Clinton breaks silence, supports NSA reform bill

Clinton breaks silence, supports NSA reform bill
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Hillary ClintonHillary Diane Rodham ClintonDem lawmaker says Electoral College was 'conceived' as way to perpetuate slavery Dem strategist says Donna Brazile is joining Fox News 'for the money' CNN to host town hall with Cory Booker in South Carolina MORE has taken her clearest stand yet on government surveillance by coming out in firm support of legislation to reform America’s spying powers. 

 

The message was signed with an “H,” indicating that she had written it herself.

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The USA Freedom Act, which the House is expected to easily pass next week, would end the National Security Agency’s (NSA) bulk and warrantless collection of millions of Americans’ phone records, and instead force it to search private companies’ records using a “specific selection term” after receiving court approval. The measure would also limit other types of government collection, add new transparency measures and reform the secretive Foreign Intelligence Surveillance Court, which oversees government spying.

Clinton’s public position ends a long pattern of dodging questions about how — or whether — the NSA's practices should be reformed.

“I resist saying it has to be this or that. I want us to come to a better balance,” she said in an interview with Re/Code earlier this year.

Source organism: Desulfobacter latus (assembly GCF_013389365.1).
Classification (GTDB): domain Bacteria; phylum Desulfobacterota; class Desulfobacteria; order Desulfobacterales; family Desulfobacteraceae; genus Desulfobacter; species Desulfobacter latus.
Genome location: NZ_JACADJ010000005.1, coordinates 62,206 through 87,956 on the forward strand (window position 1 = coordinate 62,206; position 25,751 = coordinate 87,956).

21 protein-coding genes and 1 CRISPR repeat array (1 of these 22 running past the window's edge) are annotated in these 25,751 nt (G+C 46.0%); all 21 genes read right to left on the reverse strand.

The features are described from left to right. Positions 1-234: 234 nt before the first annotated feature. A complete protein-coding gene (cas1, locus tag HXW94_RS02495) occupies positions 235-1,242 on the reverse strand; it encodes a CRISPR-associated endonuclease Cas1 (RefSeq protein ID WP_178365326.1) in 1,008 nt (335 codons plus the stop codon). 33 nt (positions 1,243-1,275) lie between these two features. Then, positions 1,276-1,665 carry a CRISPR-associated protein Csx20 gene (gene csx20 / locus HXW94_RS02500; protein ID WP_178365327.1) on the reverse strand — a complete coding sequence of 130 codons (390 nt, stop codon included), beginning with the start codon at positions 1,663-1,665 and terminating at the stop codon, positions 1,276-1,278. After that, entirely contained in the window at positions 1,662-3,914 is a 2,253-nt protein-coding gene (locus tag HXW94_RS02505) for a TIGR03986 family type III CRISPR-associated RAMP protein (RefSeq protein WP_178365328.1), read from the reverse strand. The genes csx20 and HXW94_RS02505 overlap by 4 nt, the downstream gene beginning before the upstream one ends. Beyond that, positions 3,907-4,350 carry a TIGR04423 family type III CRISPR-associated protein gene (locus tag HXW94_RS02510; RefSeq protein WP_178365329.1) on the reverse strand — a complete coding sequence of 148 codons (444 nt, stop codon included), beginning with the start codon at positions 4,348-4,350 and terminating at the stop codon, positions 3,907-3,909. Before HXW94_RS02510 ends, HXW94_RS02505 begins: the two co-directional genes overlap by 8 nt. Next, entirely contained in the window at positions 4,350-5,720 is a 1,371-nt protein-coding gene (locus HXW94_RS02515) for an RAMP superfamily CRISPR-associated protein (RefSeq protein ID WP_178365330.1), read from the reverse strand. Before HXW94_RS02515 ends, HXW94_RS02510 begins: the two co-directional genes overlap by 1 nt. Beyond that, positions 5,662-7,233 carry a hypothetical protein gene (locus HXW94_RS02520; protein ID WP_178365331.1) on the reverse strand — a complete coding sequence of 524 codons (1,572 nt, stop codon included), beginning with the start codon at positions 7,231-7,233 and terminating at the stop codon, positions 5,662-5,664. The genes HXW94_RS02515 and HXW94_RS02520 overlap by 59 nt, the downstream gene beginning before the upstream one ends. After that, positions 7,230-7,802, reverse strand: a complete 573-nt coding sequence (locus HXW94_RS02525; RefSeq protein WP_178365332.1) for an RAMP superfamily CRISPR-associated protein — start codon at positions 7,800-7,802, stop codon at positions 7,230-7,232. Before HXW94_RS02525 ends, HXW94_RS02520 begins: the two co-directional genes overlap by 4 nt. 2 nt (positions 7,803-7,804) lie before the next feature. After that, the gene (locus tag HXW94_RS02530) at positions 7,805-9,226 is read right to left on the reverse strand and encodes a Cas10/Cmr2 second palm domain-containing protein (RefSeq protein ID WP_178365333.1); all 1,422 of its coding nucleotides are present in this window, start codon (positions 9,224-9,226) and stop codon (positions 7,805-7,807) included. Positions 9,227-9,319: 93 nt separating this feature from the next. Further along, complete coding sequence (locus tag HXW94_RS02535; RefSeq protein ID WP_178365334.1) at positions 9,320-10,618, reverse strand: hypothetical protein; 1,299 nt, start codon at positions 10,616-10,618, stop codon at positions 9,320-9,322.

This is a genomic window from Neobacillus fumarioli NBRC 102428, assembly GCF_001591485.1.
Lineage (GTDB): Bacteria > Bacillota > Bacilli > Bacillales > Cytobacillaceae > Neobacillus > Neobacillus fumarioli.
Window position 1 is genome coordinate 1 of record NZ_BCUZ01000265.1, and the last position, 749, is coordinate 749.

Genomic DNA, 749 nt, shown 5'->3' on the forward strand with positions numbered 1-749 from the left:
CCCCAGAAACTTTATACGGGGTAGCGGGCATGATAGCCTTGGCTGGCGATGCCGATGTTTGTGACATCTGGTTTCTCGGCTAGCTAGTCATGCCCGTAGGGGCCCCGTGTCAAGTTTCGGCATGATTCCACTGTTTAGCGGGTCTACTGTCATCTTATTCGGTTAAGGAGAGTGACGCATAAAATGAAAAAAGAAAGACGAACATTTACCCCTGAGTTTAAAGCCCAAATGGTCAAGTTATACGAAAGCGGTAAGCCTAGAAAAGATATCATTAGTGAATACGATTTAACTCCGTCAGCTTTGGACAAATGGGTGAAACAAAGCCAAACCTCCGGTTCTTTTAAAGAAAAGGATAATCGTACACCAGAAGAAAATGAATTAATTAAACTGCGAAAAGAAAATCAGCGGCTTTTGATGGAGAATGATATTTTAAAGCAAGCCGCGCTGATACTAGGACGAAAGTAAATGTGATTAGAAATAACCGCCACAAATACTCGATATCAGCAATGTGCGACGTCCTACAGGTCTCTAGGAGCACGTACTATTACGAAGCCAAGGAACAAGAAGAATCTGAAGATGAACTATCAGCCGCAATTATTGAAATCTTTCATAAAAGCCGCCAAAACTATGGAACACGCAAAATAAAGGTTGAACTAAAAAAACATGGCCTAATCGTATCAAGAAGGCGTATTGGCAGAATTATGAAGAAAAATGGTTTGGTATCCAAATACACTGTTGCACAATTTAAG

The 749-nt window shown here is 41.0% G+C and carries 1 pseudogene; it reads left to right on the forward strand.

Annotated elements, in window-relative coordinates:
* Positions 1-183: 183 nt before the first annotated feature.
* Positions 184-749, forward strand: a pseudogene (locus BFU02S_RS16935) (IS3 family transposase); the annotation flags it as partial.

“How much is too much? And how much is not enough? That's the hard part.”

Still, she had shown some sympathy for civil libertarians critical of the NSA’s sweeping surveillance.

While stumping for former Sen. Mark Udall (D-Colo.) last year, she praised him for the “important and challenging task” of taking on federal intelligence powers. 

At the same time, she has also criticized government leaker Edward Snowden, whom some of the NSA’s biggest critics consider to be a hero.

His leaks “gave all kinds of information, not only to big countries but to networks and terrorist groups alike," she said last year

Clinton’s remarks in support of the USA Freedom Act came on the same day that the White House explicitly endorsed the new version of the legislation for the first time. 

Both statements came on the heels of a sweeping appeals court ruling calling the NSA’s collection of people’s phone records illegal. The decision lent new firepower to supporters of the USA Freedom Act and other NSA critics, though hawks defensive of the NSA are equally digging in their heels in the run up to a critical deadline at the end of the month.